God has protected them from the bloodletting.

December 4: All but two houses in the village of Lodja have been

destroyed by war-planes, artillery and mortar fire. The mayhem is

reminiscent of Warsaw during World War Two. A sign in Serbian is

scrawled on a wall at the entrance to the village that roughly

translates ‘Lodja does not exist anymore.’

December 14: Despite the October cease-fire, the spiral of violence

ratchets up. Masked men spray gunfire at the Panda Cafe in Pec,

killing six Serbian teenagers playing pool. Along the frontier, soldiers

kill 34 armed Albanian intruders.


January 16: Forty-five people are massacred in the village of Racak

in Stimlje during a Serb sweep. The strikes are triggered by KLA

assaults on policemen and the kidnapping of eight soldiers and five

Serb civilians. More than 30,000 ethnic Albanians are again on the

move. There is no sign of a political breakthrough and there are

again threats of NATO airstrikes.

January 21: Despite the renewed fighting, some areas are stable.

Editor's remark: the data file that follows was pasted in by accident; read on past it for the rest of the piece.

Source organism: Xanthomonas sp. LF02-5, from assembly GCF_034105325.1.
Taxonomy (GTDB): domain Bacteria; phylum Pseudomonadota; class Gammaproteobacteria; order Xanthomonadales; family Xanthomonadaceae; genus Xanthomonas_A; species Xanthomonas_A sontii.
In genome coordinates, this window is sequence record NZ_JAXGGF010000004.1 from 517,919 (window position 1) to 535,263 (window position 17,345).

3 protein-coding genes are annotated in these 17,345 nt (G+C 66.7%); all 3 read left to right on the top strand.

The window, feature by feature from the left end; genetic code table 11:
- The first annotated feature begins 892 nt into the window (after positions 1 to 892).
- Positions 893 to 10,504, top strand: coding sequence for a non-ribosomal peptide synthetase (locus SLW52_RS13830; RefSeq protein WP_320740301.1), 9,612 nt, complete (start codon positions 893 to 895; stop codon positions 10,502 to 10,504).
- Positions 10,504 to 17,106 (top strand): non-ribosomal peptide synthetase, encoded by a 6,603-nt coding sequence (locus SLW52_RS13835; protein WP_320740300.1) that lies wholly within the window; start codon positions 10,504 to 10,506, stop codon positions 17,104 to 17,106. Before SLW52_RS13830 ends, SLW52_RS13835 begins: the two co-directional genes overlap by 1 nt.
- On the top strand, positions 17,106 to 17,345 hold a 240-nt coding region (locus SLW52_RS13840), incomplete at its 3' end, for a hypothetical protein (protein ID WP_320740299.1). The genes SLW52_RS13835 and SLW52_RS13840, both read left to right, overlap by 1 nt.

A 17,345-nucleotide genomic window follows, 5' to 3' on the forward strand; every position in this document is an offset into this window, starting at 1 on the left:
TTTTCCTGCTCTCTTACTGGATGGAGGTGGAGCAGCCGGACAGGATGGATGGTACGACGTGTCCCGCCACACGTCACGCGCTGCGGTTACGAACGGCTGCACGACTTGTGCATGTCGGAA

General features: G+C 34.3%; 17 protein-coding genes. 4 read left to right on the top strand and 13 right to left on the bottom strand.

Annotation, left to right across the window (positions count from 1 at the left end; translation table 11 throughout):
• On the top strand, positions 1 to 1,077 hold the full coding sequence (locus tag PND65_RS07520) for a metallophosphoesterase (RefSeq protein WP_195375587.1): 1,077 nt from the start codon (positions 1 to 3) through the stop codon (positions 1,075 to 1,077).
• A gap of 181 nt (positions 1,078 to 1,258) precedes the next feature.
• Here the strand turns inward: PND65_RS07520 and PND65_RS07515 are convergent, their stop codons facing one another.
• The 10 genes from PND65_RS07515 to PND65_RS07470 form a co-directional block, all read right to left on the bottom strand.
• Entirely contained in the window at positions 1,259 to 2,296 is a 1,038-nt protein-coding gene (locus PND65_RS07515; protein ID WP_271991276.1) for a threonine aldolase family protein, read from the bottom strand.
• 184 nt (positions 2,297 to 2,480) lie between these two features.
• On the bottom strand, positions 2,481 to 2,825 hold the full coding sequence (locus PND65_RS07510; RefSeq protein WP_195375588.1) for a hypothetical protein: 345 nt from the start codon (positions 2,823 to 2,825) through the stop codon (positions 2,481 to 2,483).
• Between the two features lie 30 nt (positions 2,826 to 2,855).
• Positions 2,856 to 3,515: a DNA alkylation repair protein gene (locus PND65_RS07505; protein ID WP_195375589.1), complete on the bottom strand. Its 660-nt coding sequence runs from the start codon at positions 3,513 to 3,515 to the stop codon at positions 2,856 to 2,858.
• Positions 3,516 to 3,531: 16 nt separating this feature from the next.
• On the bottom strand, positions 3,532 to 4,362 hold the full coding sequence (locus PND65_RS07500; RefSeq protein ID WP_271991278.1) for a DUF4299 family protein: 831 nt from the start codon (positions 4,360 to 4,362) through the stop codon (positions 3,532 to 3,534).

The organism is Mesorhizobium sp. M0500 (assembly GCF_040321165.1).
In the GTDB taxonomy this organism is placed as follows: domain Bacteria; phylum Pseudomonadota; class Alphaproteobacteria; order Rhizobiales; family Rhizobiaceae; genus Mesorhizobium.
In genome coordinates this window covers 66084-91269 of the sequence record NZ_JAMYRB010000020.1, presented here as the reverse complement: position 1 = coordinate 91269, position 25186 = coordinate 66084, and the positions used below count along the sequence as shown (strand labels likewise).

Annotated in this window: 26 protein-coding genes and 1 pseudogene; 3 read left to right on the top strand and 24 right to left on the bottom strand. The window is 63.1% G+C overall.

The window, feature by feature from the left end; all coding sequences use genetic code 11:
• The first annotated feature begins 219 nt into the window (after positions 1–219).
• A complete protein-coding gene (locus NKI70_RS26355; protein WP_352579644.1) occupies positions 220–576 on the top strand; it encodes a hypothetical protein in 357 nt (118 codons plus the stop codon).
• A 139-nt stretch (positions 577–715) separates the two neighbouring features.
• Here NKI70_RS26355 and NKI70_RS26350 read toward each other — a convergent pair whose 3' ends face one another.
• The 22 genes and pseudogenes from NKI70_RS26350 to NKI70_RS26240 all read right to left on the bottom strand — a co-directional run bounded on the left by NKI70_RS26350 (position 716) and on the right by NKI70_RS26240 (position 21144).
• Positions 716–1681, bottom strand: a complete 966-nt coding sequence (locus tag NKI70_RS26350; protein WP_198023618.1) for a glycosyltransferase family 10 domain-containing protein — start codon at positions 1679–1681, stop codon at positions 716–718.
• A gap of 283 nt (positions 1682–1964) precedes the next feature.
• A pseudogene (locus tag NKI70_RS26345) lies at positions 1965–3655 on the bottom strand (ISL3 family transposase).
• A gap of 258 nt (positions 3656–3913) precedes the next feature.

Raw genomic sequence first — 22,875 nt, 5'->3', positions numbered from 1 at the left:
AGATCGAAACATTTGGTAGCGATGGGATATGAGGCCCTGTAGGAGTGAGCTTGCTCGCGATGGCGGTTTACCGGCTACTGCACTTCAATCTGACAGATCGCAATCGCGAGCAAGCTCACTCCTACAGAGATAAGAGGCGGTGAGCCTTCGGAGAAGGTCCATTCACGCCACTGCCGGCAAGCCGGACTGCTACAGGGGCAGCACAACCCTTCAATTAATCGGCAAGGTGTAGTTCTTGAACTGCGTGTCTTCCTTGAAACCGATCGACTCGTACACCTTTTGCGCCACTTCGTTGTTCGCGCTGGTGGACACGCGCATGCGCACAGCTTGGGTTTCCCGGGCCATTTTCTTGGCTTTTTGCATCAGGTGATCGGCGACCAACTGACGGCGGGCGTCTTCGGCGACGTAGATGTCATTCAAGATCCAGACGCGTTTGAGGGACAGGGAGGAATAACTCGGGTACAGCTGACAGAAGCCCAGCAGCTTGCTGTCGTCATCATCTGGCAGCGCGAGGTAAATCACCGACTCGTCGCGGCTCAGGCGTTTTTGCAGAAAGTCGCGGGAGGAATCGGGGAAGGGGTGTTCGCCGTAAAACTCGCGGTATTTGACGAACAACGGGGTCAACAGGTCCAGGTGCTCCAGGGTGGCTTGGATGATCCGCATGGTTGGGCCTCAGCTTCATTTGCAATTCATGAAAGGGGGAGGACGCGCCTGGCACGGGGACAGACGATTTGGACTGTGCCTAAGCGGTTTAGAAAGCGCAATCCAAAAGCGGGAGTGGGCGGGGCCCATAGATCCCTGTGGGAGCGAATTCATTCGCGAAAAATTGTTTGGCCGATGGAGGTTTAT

Malisevo was emptied in July and its 3,000 residents were afraid to

go back because of a heavy police presence. Following the

deployment of the international monitors, however, more than half

the people did return, including Ramadan Mazreky. He considers

himself lucky because none of his extended family of 45, including

25 children, were harmed in the fighting.

January 28: Travelling along dirt tracks in the snow covered valley at

Velika Reka we can hear the rattle of gunfire and occasional mortar

blast as government forces pursue another offensive. A KLA

commander sweeps by and says, “we are not giving up one inch of

our positions.” At the nearby village of Bradas a group of men say

that 20 percent of the people from each village in Kosovo have

already fled abroad. More are thinking of getting out. “How many

more people must die before NATO acts?” demands one old man.